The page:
Pentagon chief admits he should have communicated cancer diagnosis better

Pentagon chief admits he should have communicated cancer diagnosis better

WASHINGTON--U.S. Defense Secretary Lloyd Austin on Thursday apologized for failing to tell President Joe Biden and senior staff about his recent prostate cancer diagnosis ahead of time, adding that the health scare was a "gut punch" that had shaken him.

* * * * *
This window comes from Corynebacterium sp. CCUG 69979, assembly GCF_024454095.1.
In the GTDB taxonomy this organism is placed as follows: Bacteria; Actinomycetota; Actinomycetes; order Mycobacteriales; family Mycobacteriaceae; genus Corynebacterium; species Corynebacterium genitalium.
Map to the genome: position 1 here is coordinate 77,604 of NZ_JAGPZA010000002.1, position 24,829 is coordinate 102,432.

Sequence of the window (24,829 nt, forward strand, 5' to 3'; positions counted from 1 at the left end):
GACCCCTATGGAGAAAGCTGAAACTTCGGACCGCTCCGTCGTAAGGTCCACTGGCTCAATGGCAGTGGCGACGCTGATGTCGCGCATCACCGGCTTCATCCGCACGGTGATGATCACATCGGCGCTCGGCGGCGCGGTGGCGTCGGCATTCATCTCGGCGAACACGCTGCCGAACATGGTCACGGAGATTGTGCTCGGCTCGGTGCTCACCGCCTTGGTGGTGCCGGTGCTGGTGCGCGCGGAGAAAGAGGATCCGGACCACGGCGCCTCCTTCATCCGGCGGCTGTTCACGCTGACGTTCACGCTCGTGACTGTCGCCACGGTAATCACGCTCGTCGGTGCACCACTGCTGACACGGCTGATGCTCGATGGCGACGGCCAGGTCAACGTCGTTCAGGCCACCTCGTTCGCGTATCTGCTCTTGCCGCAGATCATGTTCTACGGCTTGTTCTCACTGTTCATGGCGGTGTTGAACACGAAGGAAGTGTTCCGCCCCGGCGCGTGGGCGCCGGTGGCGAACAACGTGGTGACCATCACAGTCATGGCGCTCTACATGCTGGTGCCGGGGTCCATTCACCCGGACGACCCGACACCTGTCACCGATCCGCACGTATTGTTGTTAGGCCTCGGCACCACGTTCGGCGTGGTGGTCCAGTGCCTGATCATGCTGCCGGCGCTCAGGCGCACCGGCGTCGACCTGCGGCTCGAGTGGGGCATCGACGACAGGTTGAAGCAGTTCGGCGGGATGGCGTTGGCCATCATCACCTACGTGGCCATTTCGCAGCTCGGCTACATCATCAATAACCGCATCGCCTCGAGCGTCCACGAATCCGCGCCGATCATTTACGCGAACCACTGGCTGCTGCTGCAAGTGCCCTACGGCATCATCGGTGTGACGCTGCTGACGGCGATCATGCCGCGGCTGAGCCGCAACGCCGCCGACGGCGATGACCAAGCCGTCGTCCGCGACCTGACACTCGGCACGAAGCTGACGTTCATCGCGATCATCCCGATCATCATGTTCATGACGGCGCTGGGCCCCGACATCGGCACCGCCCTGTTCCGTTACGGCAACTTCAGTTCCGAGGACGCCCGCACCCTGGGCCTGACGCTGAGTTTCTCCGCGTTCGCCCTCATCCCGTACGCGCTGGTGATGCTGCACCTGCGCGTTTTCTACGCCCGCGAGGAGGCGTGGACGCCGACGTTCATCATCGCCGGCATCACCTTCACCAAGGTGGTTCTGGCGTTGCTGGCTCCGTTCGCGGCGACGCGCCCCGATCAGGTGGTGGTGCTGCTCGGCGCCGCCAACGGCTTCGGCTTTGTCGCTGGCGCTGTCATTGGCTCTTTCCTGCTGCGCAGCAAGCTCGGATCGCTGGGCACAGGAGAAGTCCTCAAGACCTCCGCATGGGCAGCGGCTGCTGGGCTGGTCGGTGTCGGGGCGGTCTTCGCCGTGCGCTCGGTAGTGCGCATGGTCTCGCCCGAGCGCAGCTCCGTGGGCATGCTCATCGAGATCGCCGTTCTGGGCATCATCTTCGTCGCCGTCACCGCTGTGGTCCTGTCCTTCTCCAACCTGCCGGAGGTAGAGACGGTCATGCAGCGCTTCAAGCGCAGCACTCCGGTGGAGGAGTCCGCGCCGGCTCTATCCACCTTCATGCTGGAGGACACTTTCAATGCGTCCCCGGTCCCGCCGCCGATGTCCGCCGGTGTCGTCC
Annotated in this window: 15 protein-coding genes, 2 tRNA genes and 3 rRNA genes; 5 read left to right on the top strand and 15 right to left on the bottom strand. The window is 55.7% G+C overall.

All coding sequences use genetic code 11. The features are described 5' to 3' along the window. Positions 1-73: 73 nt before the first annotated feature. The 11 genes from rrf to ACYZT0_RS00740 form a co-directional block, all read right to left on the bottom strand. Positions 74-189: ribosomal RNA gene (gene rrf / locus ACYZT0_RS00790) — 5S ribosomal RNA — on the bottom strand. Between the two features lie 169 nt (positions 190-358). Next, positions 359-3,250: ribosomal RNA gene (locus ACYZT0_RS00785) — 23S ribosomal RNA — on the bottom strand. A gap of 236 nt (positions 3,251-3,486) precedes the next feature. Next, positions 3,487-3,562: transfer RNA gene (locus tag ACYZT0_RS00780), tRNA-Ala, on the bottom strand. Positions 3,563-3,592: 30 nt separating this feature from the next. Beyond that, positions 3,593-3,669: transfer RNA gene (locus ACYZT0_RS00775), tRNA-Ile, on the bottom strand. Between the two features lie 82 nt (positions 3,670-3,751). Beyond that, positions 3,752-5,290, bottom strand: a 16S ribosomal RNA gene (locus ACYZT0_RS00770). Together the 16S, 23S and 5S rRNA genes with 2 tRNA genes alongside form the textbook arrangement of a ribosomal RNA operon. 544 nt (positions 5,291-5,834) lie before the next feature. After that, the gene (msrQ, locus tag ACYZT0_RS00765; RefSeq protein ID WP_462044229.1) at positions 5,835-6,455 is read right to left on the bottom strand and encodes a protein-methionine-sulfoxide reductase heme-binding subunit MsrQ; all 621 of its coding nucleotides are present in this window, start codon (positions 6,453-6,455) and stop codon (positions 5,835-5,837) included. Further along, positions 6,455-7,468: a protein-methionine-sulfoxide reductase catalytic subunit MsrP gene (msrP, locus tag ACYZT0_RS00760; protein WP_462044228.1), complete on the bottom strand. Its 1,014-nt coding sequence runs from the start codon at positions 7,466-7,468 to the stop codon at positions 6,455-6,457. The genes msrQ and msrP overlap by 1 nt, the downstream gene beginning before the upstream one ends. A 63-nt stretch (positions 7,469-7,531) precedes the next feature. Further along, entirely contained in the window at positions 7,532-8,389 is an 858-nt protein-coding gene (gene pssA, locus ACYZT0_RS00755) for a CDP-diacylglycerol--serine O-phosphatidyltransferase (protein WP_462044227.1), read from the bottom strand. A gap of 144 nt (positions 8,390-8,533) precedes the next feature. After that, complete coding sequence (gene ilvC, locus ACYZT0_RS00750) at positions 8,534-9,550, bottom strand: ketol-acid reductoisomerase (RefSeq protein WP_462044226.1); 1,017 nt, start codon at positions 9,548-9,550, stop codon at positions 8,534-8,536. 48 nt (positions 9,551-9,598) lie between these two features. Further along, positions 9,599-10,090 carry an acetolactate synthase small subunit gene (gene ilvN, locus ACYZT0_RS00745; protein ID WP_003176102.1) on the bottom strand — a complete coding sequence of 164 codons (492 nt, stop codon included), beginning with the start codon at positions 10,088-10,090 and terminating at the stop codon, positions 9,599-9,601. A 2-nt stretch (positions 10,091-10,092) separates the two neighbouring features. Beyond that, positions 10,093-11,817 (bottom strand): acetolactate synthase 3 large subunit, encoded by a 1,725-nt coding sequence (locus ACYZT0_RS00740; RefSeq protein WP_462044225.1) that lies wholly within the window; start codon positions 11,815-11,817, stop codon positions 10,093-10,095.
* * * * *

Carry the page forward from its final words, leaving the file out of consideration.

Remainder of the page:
Austin, 70, also apologized for the way he handled his subsequent hospitalization, which was kept secret from the public, senior staff and Biden himself for days. "(Biden) has responded with a grace and warm heart that anyone who knows President Biden would expect and I'm grateful for his full confidence in me," Austin said in his first press conference since his secret hospitalization. Austin's secrecy surrounding his condition and his Jan. 1 hospitalization caught the White House and Congress off guard, and even Biden didn't know Austin was hospitalized during much of the first week of January. "I did not handle this right," Austin said. The incident triggered a political uproar. Republicans accused Austin of dereliction of duty. Biden, a Democrat, has said he has confidence in Austin despite what the president agreed was a lapse in judgment. Austin said privacy and not secrecy was behind his decision not to tell the White House or public about the diagnosis earlier. "It was a gut punch," Austin said referring to his diagnosis. Austin said he still had some leg pain, but his doctors were confident it would improve over time. Austin was admitted to Walter Reed National Military Medical Center in Maryland on Dec. 22 to treat prostate cancer. He returned to the hospital on Jan. 1 due to complications that included a urinary tract infection. His hospitalization was not disclosed until four days later, and the Pentagon did not specify why he was being treated until Jan. 9. Austin said he had never directed anyone in his staff to keep his January hospitalization from the White House or the public. He added that he did not know what information had been passed to his deputy, Kathleen Hicks, who temporarily took over his duties.

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